What is appendicitis?
Appendicitis is an inflammation of the appendix, which is a small pouch of tissue attached to the colon, located in the lower right abdomen. It is formed at the junction of the small and large intestines.
What are the symptoms?
A sudden pain around the middle of the abdomen that moves to the lower right abdomen or a pain in the lower right abdomen (where the appendix is located) are common symptoms of appendicitis. Other symptoms include nausea, vomiting, loss of appetite, diarrhoea and a fever. A pain that becomes worse all of a sudden and spreads across the abdomen is a sign that the appendix may have burst and requires immediate medical attention.
What causes appendicitis?
Appendicitis is caused by a blockage or obstruction in the appendix that leads to infection. The appendix gets filled with a build-up of mucus, causing swelling.
How can it be prevented?
Appendicitis is very hard to prevent, although there is evidence that it is less prevalent in people with high fibre diets.
Appendicitis can lead to the appendix rupturing, which is a very dangerous complication and it is important to prevent the condition reaching this stage.
A ruptured appendix spreads potentially life-threatening infection. Peritonitis occurs when the peritoneum (tissue which lines the abdomen) becomes infected and can cause long-term problem and even death.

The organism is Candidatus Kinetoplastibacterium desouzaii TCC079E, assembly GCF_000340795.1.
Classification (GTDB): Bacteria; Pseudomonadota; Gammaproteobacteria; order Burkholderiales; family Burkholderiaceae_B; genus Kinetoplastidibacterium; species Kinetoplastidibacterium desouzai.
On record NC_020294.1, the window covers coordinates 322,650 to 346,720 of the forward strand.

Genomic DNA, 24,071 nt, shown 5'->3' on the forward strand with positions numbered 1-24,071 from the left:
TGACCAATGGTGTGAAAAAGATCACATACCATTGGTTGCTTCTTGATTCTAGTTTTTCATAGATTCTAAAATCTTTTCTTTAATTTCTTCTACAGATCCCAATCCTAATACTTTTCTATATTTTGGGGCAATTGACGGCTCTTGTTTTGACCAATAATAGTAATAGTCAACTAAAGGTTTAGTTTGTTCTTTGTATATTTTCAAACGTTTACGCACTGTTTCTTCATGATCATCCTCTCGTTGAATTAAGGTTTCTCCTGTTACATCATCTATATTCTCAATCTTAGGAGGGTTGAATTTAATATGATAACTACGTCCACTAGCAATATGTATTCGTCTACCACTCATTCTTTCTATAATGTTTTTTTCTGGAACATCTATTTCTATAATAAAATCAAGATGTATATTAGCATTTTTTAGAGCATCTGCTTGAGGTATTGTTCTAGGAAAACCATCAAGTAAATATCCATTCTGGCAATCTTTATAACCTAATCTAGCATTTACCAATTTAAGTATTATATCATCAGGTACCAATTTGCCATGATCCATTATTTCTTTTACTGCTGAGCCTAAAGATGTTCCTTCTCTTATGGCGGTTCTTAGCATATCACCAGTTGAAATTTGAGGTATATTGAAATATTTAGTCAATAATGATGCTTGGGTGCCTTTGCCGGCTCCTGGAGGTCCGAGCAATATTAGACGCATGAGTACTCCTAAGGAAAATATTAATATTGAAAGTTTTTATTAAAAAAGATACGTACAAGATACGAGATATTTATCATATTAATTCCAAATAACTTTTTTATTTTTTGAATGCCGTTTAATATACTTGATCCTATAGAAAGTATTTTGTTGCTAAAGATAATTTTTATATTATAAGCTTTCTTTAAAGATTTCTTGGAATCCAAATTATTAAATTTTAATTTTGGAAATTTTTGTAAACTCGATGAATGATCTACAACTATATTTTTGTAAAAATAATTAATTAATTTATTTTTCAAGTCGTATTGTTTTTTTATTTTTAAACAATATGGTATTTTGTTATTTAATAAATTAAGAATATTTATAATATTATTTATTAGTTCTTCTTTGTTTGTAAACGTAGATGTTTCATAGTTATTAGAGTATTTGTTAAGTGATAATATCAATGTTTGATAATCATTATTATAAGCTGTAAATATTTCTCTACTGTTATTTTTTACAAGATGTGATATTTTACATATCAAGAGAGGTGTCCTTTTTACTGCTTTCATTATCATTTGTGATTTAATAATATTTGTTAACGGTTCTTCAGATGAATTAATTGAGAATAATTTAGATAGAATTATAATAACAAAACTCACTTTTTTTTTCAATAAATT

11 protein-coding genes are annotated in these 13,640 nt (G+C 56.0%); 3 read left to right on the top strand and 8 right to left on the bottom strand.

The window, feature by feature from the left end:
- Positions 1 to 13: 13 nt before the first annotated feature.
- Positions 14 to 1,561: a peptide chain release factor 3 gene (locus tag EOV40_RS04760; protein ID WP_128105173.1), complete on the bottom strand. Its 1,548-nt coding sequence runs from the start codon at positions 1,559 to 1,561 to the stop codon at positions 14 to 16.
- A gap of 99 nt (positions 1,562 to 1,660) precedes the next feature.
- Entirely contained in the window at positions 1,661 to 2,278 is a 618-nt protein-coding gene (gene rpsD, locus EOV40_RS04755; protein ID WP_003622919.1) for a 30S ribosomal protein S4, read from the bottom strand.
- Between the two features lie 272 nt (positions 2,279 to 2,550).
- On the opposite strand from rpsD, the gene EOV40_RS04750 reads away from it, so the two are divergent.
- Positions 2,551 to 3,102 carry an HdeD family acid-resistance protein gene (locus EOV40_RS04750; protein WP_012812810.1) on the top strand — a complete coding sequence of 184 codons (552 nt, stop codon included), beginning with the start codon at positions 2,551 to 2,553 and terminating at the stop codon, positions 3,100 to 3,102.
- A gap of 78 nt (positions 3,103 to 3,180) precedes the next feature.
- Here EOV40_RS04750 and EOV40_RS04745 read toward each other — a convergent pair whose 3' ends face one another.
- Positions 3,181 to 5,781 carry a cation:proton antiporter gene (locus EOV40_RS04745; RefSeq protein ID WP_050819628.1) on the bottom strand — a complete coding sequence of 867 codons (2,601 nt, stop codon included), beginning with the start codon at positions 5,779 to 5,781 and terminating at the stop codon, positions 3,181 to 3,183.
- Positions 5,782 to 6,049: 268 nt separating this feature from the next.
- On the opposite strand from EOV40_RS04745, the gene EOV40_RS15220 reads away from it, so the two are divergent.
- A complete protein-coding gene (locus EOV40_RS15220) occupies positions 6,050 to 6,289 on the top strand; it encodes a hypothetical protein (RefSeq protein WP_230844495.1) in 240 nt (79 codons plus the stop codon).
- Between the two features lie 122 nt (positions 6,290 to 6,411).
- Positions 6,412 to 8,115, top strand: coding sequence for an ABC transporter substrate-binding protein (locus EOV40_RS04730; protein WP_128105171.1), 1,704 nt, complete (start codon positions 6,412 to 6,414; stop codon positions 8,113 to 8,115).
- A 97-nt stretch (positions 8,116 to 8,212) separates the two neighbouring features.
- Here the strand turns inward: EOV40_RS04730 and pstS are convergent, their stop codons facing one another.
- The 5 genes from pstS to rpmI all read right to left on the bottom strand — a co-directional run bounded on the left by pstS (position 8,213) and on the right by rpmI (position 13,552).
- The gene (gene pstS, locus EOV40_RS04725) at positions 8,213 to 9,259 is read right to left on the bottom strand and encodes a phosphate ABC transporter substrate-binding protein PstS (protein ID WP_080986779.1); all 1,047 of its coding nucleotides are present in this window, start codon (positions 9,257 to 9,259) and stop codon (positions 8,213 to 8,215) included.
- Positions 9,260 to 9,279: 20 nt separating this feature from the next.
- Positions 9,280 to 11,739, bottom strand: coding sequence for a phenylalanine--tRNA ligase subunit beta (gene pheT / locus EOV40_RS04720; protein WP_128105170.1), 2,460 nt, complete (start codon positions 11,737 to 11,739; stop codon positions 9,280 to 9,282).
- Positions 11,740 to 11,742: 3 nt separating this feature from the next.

What is the treatment?
In most cases, the appendix is removed by surgery. The operation is referred to as an appendectomy and is performed to prevent the appendix from bursting. The operation is performed as either open or keyhole surgery.
Keyhole surgery is preferred over open surgery and will be carried out where possible. Keyhole, or laparoscopic, surgery is less invasive than open surgery and has shorter recovery times. Several small incisions are made in the abdomen, which is then inflated with a gas to make it easier to perform the surgery. The operation is done with the aid of a laparoscope, which is a small tube with a camera that relays images back to the surgeon.
In cases where the patient has previously had abdominal surgery or the appendix has already burst in might not be possible to perform keyhole surgery. In these cases, open surgery might be preformed, which consists of a single, much larger cut in the lower right abdomen.
If the appendix has burst and an abscess has formed, it will be necessary to drain the abscess before performing an appendectomy.